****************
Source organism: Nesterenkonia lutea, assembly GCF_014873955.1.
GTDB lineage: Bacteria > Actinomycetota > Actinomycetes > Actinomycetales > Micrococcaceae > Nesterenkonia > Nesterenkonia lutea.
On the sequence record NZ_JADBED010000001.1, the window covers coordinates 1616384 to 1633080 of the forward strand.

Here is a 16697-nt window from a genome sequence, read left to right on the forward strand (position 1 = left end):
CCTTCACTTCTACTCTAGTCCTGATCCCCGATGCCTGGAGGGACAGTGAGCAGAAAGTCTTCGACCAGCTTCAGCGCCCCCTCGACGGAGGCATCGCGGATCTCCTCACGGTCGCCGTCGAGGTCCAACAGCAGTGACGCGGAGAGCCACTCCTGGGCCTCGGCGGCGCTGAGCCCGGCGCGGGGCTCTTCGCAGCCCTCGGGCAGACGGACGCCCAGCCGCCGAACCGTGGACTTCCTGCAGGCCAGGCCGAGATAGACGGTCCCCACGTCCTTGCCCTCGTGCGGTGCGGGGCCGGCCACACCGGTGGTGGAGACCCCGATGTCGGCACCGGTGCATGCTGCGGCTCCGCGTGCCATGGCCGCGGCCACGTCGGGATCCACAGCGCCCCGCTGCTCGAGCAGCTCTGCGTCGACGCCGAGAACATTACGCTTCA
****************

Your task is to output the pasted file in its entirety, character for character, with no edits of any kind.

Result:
Source organism: Nesterenkonia lutea, assembly GCF_014873955.1.
GTDB lineage: Bacteria > Actinomycetota > Actinomycetes > Actinomycetales > Micrococcaceae > Nesterenkonia > Nesterenkonia lutea.
On the sequence record NZ_JADBED010000001.1, the window covers coordinates 1616384 to 1633080 of the forward strand.

Here is a 16697-nt window from a genome sequence, read left to right on the forward strand (position 1 = left end):
CCTTCACTTCTACTCTAGTCCTGATCCCCGATGCCTGGAGGGACAGTGAGCAGAAAGTCTTCGACCAGCTTCAGCGCCCCCTCGACGGAGGCATCGCGGATCTCCTCACGGTCGCCGTCGAGGTCCAACAGCAGTGACGCGGAGAGCCACTCCTGGGCCTCGGCGGCGCTGAGCCCGGCGCGGGGCTCTTCGCAGCCCTCGGGCAGACGGACGCCCAGCCGCCGAACCGTGGACTTCCTGCAGGCCAGGCCGAGATAGACGGTCCCCACGTCCTTGCCCTCGTGCGGTGCGGGGCCGGCCACACCGGTGGTGGAGACCCCGATGTCGGCACCGGTGCATGCTGCGGCTCCGCGTGCCATGGCCGCGGCCACGTCGGGATCCACAGCGCCCCGCTGCTCGAGCAGCTCTGCGTCGACGCCGAGAACATTACGCTTCA